Contributing money to a crowd funding project can be a great way
of showing your support for a creative, social or business
initiative you believe has merit. However, you need to do some
research to ensure your money is being used for a legitimate
project. Here are some things to consider before you decide to get
What is crowd funding?
Crowd funding is used by artists and entrepreneurs to find money
to fund their projects. Money is usually raised through a crowd
funding website. The website enables people who are not
professional financiers to pool their money towards a
Most crowd funding websites will have information on the
project's aims and objectives, how it will work and its budget.
Crowd source funding websites can be based in Australia or
overseas. The projects they fund are usually creative, business or
social initiatives with relatively small budgets.
Crowd funding projects are usually promoted using social media
and word-of-mouth. Often project sponsors are friends and family,
or people easily contacted through existing networks. However,
anyone can pledge money to the project via the website and some get
world-wide support from complete strangers.
What will you get for your money?
There is no monetary reward for supporting a project and
sponsors are often enticed with a small gift such as a signed CD, a
free T-shirt or a discount on products in return for their support.
What if the target funding is not reached?
In most cases, only projects that raise enough money can go
ahead. Most, but not all sites return funds if the target amount is
Crowd source funding websites make money through a levy on the
total funds received for the campaign. Often the levy is only
deducted if the campaign goes ahead.
Crowd funding is different to crowd-sourced funding of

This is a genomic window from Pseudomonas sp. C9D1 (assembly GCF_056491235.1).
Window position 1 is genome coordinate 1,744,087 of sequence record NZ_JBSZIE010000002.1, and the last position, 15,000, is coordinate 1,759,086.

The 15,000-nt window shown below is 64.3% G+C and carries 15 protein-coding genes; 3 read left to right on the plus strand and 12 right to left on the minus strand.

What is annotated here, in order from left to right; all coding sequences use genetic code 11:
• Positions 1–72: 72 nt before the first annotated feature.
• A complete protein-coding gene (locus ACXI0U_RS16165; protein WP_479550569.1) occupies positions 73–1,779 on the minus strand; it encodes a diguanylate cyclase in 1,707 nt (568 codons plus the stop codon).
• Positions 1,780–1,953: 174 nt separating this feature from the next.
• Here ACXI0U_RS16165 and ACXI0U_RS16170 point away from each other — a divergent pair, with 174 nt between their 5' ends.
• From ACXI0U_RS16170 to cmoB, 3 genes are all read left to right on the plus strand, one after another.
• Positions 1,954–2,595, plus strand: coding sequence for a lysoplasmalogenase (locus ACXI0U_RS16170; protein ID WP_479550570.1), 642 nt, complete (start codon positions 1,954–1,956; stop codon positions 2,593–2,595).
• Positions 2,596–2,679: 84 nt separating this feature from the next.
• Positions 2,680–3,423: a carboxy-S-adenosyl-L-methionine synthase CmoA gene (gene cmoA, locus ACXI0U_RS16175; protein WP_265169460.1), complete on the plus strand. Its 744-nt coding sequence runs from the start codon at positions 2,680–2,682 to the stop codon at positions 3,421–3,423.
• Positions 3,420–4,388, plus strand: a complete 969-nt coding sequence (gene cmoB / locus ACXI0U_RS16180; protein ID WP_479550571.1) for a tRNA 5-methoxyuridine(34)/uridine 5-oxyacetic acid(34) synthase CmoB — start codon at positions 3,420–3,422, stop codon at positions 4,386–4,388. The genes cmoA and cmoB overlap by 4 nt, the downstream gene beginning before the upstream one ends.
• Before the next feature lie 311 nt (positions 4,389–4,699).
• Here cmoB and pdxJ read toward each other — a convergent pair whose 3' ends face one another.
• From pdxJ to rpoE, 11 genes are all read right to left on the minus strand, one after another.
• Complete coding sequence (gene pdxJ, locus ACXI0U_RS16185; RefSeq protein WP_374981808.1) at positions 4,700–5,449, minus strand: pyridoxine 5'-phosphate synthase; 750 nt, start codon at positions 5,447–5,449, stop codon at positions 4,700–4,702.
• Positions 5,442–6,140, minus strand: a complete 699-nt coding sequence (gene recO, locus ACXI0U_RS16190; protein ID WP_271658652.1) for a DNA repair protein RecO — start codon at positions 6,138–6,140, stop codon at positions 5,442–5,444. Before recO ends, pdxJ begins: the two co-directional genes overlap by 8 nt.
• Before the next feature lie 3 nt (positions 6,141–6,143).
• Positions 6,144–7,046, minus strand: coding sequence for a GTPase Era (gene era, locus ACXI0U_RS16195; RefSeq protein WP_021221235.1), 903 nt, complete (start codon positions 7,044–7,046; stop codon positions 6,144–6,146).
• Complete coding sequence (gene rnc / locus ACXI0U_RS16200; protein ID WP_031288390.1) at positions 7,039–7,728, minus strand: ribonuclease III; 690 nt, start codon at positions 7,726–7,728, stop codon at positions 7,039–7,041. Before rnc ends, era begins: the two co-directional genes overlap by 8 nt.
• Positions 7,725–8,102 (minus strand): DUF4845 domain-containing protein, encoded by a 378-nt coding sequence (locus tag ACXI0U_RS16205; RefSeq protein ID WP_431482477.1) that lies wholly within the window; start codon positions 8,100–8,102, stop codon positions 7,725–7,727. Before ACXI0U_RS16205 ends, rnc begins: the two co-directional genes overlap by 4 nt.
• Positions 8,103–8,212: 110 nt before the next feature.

Crowd funding is different to crowd-sourced funding (CSF)
(also called equity crowd funding or crowd-sourced funding of
shares), which is used by start-ups and
small and medium-sized companies to raise money from the public to
finance their business. In exchange investors receive securities in
the form of shares.
How to get involved
If you want to participate in crowd source funding you'll
- Sign up to the website
- Nominate the amount you would like to pledge to the
- Provide your credit card details or make a payment via PayPal
or another third party payment facility (but check
it's a secure site before you pay)
Once the project has reached it's target funding, the money
you've pledged will be deducted from your account.
Is it tax deductible?
Most crowd funding websites do not have Deductible Gift
Recipient (DGR) status so you will not be able to claim a tax
deduction for the money you pledge.
However, the project creator may have DGR status. If so, it is
up to them to provide you with a tax deductible receipt if you
You cannot claim a tax deduction if you have received a gift,
reward or discount.
Check it's a
Raising money for a crowd funding project relies heavily on
Even if there's a small gift involved, the main motivation for
sponsoring a project is usually because you have an interest in the
project and a desire to see it succeed.
If you've heard about a crowd source funding project that you'd
like to support make sure you check the legitimacy of any website
or social media page you're directed to. Remember to carefully read
the terms and conditions on the crowd funding site before signing
You should also try to find out as much information as you can
about the project and its owner before you sponsor them. For
- Have they used crowd funding before?
- Have they been involved in successful projects in the
- Did they deliver the gift, if one was promised?
Don't give your credit card details unless you're comfortable
that the website, the project and its owners are legitimate.
Visit our banking and
credit scams page to find out what to do if you think your
credit card details have been compromised or you think you've been
Supporting a project you really believe in can
be a rewarding experience but you need to be careful someone isn't
taking advantage of your generosity.
Last updated: 24 Oct 2018